Hmmm, well, there is a commandment to put fringes on the garment corners. The Sages explain this means tzitzit, but Gil only knew the original verse in his Bible. Purchasing yarn for tassels in the local yarn shop, Gil earnestly tied one on each corner, including his shirt collar, shirtsleeve, and top of his pants. Looking like a couch cover, Gil proceeded to try more mitzvot with innocent devotion, and made his way to Jerusalem. Through the ensuing years of humorous and poignant adventures, Gil grew into the deep, grounded and true Torah spirituality.

Through the ensuing years of humorous and poignant adventures, Gil grew into the deep, grounded and true Torah spiritualityToday, Gil's intense devotion and drive to seek Oneness has found fertile ground where it can embed its deep roots to face any wind. From his apartment in the ancient Old City, Gil goes to commune with his Creator at the sunrise minyan at the Western Wall. He shares his inspiration with students throughout the world, through his writing, mailing list and website. Innovative graphics illuminated with Chassidic teachings illustrate the aspect of G‑dliness that brings the multi-faceted creation into being. He also teaches an online course in Jewish Meditation for the Michigan Jewish Institute. After many arduous years of struggling to find unity through the multiplicity of Eastern and Christian paths, Gil is especially attuned to this deep core of Judaism.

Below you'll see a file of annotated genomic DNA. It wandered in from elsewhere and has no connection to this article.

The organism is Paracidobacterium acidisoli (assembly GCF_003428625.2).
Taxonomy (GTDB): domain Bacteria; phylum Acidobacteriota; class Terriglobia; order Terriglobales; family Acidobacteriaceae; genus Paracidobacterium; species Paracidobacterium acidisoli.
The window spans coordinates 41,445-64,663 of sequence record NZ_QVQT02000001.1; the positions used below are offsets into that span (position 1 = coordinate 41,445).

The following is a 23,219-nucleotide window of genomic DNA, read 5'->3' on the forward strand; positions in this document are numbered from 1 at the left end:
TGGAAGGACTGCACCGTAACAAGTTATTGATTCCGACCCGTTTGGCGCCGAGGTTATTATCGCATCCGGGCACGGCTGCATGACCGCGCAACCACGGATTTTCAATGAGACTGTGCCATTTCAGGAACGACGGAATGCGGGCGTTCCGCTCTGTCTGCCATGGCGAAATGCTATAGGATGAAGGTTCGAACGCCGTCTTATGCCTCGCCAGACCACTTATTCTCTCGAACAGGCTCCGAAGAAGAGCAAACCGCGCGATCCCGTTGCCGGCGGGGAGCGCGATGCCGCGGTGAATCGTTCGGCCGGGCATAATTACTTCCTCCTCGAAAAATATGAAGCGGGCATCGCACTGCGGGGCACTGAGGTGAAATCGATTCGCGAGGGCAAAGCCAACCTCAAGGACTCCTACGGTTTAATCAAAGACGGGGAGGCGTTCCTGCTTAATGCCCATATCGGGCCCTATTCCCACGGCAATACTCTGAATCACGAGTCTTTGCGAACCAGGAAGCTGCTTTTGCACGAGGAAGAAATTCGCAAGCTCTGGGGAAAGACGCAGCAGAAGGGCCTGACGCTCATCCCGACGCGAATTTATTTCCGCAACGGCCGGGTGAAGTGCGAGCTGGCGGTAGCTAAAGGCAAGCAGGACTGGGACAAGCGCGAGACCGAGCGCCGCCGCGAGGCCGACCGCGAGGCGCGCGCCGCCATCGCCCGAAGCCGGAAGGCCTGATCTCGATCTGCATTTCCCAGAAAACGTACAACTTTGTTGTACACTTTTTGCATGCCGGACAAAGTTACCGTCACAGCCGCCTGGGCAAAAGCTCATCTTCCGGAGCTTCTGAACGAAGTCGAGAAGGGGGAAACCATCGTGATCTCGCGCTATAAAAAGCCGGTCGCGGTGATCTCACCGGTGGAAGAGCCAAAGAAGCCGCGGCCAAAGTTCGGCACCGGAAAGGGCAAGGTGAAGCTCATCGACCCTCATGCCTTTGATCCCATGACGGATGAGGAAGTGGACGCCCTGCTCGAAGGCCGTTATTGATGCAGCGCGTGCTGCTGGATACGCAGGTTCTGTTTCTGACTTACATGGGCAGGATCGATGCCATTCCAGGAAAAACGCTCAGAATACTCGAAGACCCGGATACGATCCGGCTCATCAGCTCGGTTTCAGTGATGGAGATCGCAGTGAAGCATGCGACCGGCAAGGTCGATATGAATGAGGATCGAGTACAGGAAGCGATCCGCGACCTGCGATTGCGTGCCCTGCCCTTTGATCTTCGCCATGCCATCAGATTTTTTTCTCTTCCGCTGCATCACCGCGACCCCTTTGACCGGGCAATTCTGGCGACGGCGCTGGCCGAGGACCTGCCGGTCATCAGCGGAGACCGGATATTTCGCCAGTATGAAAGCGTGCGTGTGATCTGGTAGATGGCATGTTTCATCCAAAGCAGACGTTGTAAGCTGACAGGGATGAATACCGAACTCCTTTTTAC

Gil has penned five books. He compiled a book on Gematria, the numeric mystical meaning of the words of the Torah. His autobiography, "Coming Back to Earth," is an entertaining recollection of his spiritual journey, especially informative for seekers ensconced or entranced by Eastern paths, as are his other works, "Taming the Raging Mind" and "There is One."

Gil is well-known at the Western Wall's Chabad Tefillin Booth. With humor, warmth and love, he helps thousands of Jews, tourists, seekers, cool Israelis, soldiers, visiting politicians, to try this mitzvah. Making the experience personal and meaningful, he asks the person to "picture everyone in your family, one at a time. Try to picture them with light on their faces and smiling. Pray for their well-being, and for everyone you love. Pray for all of us. Don't forget our soldiers, Jews in dangerous places, and those in the hospitals hurting."

Sharing lessons learned the hard way, Gil gives hope and direction to many. "Why did I have to go through these long and torturous steps before I came home?" he muses. Though he usually describes his days wrapped in a tablecloth with his hair tied in a knot on his head with humor, "It was not really much fun to sit there in my hut in the woods, holding my hands clenched until they cracked and bled. Nor were those many months of having demons torture me during times of great joy." But when called in desperation by a worried young man whose Buddhist meditation started turning into voices and a wrestle with evil forces, Gil was able to guide him as only one who knows the terrain can.

Rather than walk away from his past, its unique and crazy lessons are utilized to help others. Gil's mission now is not to "escape the movie and come to a place where the world just doesn't affect you anymore," but to live up to what he has found to be the highest teaching of the Torah, encapsulated in the words of the Rebbe Maharash, Rabbi Shmuel of Lubavitch: "One ought to know the route to the supernal chambers, though it is not necessary. All you need is to help your fellow with a complete heart, to take pleasure in doing another person a favor."